History of Green Button
Unlocking Energy Data
Building upon policy objectives outlined in the Obama Administration’s “A Policy Framework for the 21st Century Grid: Enabling Our Secure Energy Future”1, in September 2011, former U.S. Chief Technology Officer, Aneesh Chopra, challenged2 the smart grid sector to develop a “Green Button” to provide customers with easy access to their own detailed energy usage information and make it available for download in a simple, common format. Consumers would then be able to make more-informed decisions about their energy use—and when coupled with opportunities to take action, be empowered to manage their own energy consumption.
The Green Button initiative was created with the support of the White House, Office of Science and Technology Policy (OSTP), the Department of Energy (DOE), the National Institute of Standards and Technology (NIST), and the Council on Environmental Quality (CEQ). In late fall, 2011, the initial North American Energy Standards Board (NAESB) Energy Services Provider Interface (ESPI) standard, upon which the Green Button Download My Data (DMD) and Connect My Data (CMD) standards are based, was ratified.
In 2012, California investor-owned utilities—Pacific Gas & Electric (PG&E), San Diego Gas & Electric (SDG&E), and Southern California Edison (SCE)—were the first in the U.S. to offer Green Button Download My Data (DMD) implementations on their websites enabling home owners and property managers to download their energy usage data in an industry-standard XML data format.
Today, dozens of utilities and energy service providers are providing, or working to provide energy users, including residential, business and commercial and industrial customers, with their own energy usage information in the industry standard Green Button format.3
In Canada, the Ontario Ministry of Energy and MaRS Discovery District quickly followed suit and in 2012 began to advance the Green Button initiative in Ontario. Green Button Alliance founding member London Hydro and other utilities adopted the Green Button DMD standard for residential and small business customers4, enabling Canadians with access to their data using Green Button technology.5 In addition, Green Button Connect My Data implementations—which enable utility customers to authorize direct, secure transfer of their energy usage data to third parties that can assist them in managing their energy consumption—is now available at several utilities in the U.S. and Canada. In November, 2021, the Ontario government mandated utilities province-wide provide Green Button standards-based Connect My Data and Download My Data solutions—tested and Certified by the Green Button Alliance as compliant to the Green Button standard—by November, 2023 to empower Ontarians with digital access to their usage data, and the ability to easily view and manage their consumption, and lower costs.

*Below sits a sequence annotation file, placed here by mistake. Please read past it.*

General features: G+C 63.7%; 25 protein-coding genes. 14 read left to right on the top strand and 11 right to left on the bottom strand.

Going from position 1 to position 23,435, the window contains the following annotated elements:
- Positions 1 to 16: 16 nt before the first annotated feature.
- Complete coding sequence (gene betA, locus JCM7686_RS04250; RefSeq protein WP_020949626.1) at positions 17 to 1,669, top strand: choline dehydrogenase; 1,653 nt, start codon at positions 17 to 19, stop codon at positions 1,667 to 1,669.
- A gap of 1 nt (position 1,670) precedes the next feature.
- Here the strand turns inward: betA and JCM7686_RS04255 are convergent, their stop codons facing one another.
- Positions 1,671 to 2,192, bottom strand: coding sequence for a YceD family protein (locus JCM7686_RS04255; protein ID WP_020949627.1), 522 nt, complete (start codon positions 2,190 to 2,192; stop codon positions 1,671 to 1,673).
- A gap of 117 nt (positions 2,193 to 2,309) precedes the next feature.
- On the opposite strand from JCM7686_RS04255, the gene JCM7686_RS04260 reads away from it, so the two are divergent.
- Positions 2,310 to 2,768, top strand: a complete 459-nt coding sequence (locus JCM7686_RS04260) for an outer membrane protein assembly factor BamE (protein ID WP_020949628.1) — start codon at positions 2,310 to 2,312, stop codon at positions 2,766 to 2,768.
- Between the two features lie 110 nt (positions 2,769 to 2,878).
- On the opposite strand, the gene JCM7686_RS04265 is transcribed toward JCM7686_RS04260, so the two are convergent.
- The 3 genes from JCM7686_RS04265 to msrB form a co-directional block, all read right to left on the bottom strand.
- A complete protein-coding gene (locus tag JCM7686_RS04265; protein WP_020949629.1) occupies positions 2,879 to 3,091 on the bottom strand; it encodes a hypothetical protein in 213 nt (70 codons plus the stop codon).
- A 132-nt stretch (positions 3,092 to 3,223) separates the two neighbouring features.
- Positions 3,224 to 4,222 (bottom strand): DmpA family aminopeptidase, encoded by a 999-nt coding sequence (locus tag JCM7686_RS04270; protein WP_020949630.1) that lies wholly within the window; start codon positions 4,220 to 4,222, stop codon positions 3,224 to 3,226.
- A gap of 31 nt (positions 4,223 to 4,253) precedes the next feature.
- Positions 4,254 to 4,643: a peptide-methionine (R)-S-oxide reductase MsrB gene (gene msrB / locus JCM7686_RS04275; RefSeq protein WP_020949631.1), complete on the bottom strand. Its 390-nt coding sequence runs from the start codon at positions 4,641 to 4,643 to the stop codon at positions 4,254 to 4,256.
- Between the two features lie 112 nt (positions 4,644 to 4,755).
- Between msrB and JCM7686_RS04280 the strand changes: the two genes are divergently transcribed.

Industry Standard for Data Access & Sharing
In North America, electricity, natural gas and water utilities leveraging Green Button standards are now providing new standards-based data exchange implementations, third-party energy management applications, and new Green Button data-enabled services; greatly benefiting customers who can now utilize their energy data to manage and reduce household and building energy consumption. To date, there are hundreds of Green Button implementations, tools, services, and apps that have been developed.
- ^ Aneesh Chopra, Vivek Kundra, Phil Weiser, “A Policy Framework for the 21st Century Grid: Enabling Our Secure Energy Future”, June, 2011, Pg. 40, 41, 42: https://obamawhitehouse.archives.gov/sites/default/files/microsites/ostp/nstc-smart-grid-june2011.pdf
- ^ Aneesh Chopra, “Modeling Green Energy Challenge After a Blue Button”, September 15, 2011: https://obamawhitehouse.archives.gov/blog/2011/09/15/modeling-green-energy-challenge-after-blue-button
- ^ Matt Theall; John Teeter; Mark Ewing; Brian Wright; David Wollman; Chris Irwin; “What is Green Button? How is it useful to Federal Agencies?” June 2014, Front page: https://services.greenbuttondata.org/library/presentations/GreenGov_June_2014.pdf
- ^ May 2015, Green Button Ontario website
- ^ July 14, 2015, “Connecting the Dots on Climate Data in Ontario”